Lessons Learned on the Ancestral Altar

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Lessons Learned on the Ancestral Altar

Post#1 » Fri Aug 11, 2023 12:01 pm

My partner and I decided to construct a household ancestral altar. Normal stuff. Obtained icons, family photos, created art as a stand in for those we didn't have pictures of and those from the distant past, and crafted a few other items to top it off. My altars have always been a collection of things I've been nudged to either make, purchase new, or thrift and the process of setting up this space for veneration went pretty much the same way as all of my other altars have.

However, over time, the room the altar is in began to feel "heavy" and oppressive but, I kept up with my semi daily offerings of fruit, water, and incense and kept on trucking.

But that heavy, oppressive, feeling began to bleed out into the rest of the house and eventually into my partner and I.

It wasn't until a couple of days ago that something finally "broke" (I guess this is the best way I could put it) because we woke up to the picture of my spouse's great 3x grandfather face down on the altar while none of the other images or objects surrounding him were disturbed.

And I instantly thought, "Okay, I need to move you."

Can you say "sigh of relief?" Because that's exactly how the entire house felt and it was the sense I got from the other occupants of the altar as well.

Now grandpa, a former veldwachter and, according to family oral history, absolute hard ass- has his own shelf in a different section of a house along with an image of the town he called home.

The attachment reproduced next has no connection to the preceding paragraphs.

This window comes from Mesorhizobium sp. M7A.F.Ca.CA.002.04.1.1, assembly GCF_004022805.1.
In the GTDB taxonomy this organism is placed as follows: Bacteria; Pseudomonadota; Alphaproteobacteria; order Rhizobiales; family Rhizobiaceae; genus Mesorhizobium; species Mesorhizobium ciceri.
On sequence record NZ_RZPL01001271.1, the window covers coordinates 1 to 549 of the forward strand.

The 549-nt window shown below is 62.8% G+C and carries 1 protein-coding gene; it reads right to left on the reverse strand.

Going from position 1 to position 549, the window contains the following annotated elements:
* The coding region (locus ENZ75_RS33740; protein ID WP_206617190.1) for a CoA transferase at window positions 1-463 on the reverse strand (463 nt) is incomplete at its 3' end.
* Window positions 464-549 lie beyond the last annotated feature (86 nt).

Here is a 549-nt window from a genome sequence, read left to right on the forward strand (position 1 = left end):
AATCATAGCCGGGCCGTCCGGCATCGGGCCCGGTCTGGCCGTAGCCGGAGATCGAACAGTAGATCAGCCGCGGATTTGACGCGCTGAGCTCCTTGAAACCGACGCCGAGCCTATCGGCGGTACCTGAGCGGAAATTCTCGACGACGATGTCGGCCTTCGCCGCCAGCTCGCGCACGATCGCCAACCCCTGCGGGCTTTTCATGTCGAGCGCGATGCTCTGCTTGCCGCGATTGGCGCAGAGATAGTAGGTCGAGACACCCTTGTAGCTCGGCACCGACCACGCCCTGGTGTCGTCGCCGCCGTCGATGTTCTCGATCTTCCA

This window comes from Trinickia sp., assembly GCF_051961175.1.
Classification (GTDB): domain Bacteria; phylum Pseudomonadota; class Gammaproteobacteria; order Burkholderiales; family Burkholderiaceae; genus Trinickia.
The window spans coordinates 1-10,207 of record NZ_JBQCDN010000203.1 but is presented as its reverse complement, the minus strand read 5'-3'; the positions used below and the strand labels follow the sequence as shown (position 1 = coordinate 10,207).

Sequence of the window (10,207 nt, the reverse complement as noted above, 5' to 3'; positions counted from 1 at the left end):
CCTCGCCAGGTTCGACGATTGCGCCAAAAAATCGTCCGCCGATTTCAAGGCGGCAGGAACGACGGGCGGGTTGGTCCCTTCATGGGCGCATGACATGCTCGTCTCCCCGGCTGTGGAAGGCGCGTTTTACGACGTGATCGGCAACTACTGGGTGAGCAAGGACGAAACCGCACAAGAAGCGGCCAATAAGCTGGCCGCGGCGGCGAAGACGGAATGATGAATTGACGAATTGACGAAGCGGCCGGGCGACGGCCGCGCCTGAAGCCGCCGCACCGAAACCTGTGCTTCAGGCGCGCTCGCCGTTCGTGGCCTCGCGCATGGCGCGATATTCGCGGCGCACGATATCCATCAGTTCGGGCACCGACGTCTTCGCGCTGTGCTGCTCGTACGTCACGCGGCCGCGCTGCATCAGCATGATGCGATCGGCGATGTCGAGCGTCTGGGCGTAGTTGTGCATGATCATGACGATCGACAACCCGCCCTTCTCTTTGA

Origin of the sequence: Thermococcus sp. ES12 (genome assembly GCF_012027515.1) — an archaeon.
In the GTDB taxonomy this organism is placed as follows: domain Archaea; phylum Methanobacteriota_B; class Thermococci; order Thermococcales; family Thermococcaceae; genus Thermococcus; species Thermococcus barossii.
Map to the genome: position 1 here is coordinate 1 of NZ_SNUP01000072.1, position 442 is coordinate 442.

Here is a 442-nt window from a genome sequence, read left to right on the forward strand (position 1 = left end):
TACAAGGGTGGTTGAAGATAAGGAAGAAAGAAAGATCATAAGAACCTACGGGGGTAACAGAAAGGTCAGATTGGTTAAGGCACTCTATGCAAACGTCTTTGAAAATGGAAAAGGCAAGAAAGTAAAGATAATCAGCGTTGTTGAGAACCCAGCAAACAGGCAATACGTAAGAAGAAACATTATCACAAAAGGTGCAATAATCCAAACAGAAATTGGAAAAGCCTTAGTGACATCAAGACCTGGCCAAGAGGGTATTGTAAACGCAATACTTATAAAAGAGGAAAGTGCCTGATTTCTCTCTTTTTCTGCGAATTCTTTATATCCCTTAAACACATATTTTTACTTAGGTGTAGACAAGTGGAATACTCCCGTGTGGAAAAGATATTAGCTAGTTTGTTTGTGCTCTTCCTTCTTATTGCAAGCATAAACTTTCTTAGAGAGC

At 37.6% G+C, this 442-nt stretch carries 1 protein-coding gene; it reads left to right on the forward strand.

The whole house feels infinitely lighter and this man, who shares my husband's name, has gotten the attention and movement he desired while I've offered apologies to my own ancestors for ignoring my gut and contributing to everyone's discomfort.

My partner and I have a couple of theories as to why all of this occurred- with cultural and ethnic conflict being top of the list but now it's a matter of making meals to soothe everyone; a good old fashioned southern soul food dinner for my clan and his distant ancestors (who seem to be fine? I guess pre-Christian Dutch people were relatively more chill? Who knows? LOL) and Stamppot for grandad.

So, sharing some of my lessons learned:
-Listen to your intuition. If shit starts to feel heavy don't hesitate to start questioning why.
-Some spirits/ancestors don't just become love and light once they've passed on- they'll still retain aspects of who they are and there could be incompatibilities if you're trying to blend cultures/people together.
-Crotchety old men will demand crotchety old man food.

Happy Friday y'all!
Deliriously and Deliberately Mortal

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